3 Keys for Connecting with the Self-Directed Buyer


The way that consumers arrive at a purchasing decision has changed. For the first time in history, the buyer holds all of the cards. They have the power to conduct their own research, explore their options, and build perceptions – and all that happens before they even speak with a supplier or sales person. Since the decision making process has changed, B2B marketing and sales departments need to change or they’ll be left in the dust.

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What proof is there that this B2B buying process shift is taking place?

A report by the Corporate Executive Board surveyed over 1,400 B2B customers and found that 57% of the typical purchase decision is made before a customer even talks to a supplier.

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This statistic shows that the game has changed. In the old days, a sales rep held all of the cards; they were the go-to source for information. They could then align their different product offers according to how they thought it best aligned with the needs of their prospects.

Today there is a different type of buyer on the other end of the phone. It is a buyer that has done their research, understands their options, and is looking for a solution that provides the most value to their life. The question now becomes, how do you respond?

1. Create content on a website optimized for conversion

This new type of buyer conducts their research online. They go to Google or ask a question inside a LinkedIn group. Their decisions are made based on educational content and trusted advisors.

To add value to this process you need an inbound marketing strategy that generates quality content on a consistent basis. This strategy can be structured in campaigns where each campaign has a core content offer that functions as a lead magnet.

Components of the inbound marketing campaign, like blog posts, emails, press releases, or social updates, need to point the reader toward the content offer. The “landing page” or “squeeze page” for that offer provides the opportunity for a reader to convert into a lead in your marketing database.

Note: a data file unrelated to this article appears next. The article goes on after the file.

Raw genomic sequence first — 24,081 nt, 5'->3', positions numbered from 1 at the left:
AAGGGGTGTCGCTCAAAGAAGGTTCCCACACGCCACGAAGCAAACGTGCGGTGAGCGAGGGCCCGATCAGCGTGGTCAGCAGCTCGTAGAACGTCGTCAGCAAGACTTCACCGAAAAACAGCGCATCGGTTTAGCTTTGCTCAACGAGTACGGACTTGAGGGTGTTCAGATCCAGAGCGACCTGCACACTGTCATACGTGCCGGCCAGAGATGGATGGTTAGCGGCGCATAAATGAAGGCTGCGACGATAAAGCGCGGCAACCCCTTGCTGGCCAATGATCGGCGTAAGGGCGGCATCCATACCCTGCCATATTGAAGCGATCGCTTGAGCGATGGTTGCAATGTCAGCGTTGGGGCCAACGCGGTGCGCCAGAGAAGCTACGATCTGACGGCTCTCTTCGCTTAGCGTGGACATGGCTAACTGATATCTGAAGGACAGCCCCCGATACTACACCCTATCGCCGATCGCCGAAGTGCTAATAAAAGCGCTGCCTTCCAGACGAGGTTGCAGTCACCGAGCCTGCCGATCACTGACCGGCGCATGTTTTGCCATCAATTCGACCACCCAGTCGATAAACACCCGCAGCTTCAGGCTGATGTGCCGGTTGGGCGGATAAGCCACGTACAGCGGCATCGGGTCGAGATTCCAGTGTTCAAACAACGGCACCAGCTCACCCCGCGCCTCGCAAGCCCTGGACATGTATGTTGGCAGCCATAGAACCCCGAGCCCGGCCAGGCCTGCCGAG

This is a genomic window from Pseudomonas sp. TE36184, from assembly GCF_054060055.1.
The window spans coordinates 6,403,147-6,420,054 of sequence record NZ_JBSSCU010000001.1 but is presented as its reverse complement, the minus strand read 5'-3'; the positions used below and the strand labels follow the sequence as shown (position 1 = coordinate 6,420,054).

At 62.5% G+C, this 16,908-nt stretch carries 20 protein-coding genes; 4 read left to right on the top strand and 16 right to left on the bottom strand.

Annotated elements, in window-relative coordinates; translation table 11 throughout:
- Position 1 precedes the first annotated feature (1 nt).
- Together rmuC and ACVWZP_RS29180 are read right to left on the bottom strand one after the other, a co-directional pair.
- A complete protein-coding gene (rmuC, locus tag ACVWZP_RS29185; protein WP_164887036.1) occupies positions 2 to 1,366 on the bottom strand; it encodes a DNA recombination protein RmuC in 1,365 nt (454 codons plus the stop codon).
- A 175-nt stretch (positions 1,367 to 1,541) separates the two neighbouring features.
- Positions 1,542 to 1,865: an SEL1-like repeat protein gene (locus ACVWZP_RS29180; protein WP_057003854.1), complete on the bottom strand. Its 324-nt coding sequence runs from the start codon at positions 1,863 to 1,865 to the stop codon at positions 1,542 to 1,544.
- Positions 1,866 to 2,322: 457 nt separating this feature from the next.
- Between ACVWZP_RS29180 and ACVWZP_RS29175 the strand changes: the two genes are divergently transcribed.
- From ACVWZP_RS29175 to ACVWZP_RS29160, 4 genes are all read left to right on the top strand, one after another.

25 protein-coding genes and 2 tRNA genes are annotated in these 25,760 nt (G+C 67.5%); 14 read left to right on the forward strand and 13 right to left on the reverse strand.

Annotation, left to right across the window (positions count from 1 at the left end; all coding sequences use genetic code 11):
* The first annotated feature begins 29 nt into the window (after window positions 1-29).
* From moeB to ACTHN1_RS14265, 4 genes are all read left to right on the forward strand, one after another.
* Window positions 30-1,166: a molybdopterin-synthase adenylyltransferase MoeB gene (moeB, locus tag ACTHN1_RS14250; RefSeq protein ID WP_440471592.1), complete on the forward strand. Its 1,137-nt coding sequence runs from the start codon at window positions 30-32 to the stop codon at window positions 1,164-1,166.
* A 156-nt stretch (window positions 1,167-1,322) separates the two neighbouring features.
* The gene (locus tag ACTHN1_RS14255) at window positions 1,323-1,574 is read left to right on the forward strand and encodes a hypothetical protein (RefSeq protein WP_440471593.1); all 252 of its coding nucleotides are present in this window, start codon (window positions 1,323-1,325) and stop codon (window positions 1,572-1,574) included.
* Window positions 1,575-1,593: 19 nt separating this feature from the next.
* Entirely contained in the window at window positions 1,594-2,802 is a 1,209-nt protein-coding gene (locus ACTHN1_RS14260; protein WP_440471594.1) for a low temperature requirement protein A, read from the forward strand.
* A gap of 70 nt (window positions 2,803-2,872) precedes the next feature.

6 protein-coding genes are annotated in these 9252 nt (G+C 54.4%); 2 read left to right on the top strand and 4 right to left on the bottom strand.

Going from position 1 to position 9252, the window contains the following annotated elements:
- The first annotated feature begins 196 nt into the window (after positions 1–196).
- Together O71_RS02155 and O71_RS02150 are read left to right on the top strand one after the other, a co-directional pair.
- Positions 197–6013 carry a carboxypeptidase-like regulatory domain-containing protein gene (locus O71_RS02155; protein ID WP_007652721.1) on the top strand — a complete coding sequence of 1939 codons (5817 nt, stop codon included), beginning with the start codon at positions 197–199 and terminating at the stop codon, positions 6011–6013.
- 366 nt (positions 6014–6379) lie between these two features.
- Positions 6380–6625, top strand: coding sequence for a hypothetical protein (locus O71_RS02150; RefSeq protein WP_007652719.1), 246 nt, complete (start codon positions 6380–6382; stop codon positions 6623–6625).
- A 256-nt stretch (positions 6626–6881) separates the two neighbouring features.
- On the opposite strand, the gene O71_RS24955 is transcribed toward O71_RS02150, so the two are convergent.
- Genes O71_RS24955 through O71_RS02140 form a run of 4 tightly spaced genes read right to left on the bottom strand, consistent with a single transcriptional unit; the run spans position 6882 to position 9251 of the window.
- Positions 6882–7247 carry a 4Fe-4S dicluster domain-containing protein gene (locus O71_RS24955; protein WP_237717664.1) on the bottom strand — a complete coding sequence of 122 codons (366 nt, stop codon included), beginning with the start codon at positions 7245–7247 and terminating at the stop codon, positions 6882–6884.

2. Nurture prospects based on target personas

A prospect may download content, but that doesn’t mean that they’re ready to speak with sales just yet. They’re still conducting their research, searching for content that will help them make the most educated decision possible. It’s time to nurture them with email messages that share additional helpful content with them. The whole goal is to give the prospect all the information they need to make an educated decision.

If you’re going to deliver the most relevant information to your prospect, your database needs to be well-segmented. One key element to include on every form on your website is a field that identifies the lead’s persona type. This can be as simple as a drop-down field that lists “Best Describes Me” options that you’ve pre-defined.

With an understanding of your prospect’s persona and a record of their download activity and website engagement, you can effectively begin to deliver lead nurturing emails that are personalized based on their persona and history. Any marketing software worth their salt will allow you to perform this functionality. My all-time favorite is HubSpot.

3. Be consultative in your sales approach

Once you have attracted a lead with valuable content, nurtured with additional information, and tracked their interaction with your content, it’s time for someone from your team to reach out.

It’s so important to know the difference between this new buyer and the old buyer. As a salesperson, you’re now approaching a prospect who is armed with knowledge. They know about the competition, they know about best practices, but they need help putting it all together.

They need someone who is an expert who can help them construct the custom solution that is right for their needs. This is the role of the modern sales person. Successful salespeople are as good at listening and helping as they are at talking and closing.

This is also where a close alignment between sales and marketing can be incredibly valuable. A sales person can look at data from the marketing software to understand the interests of a prospect based on the content they have downloaded. They can then reach out on social networks or through email to personally recommend additional content and provide themselves as a resource for the decision making process.

Cartoon by Kenny Madden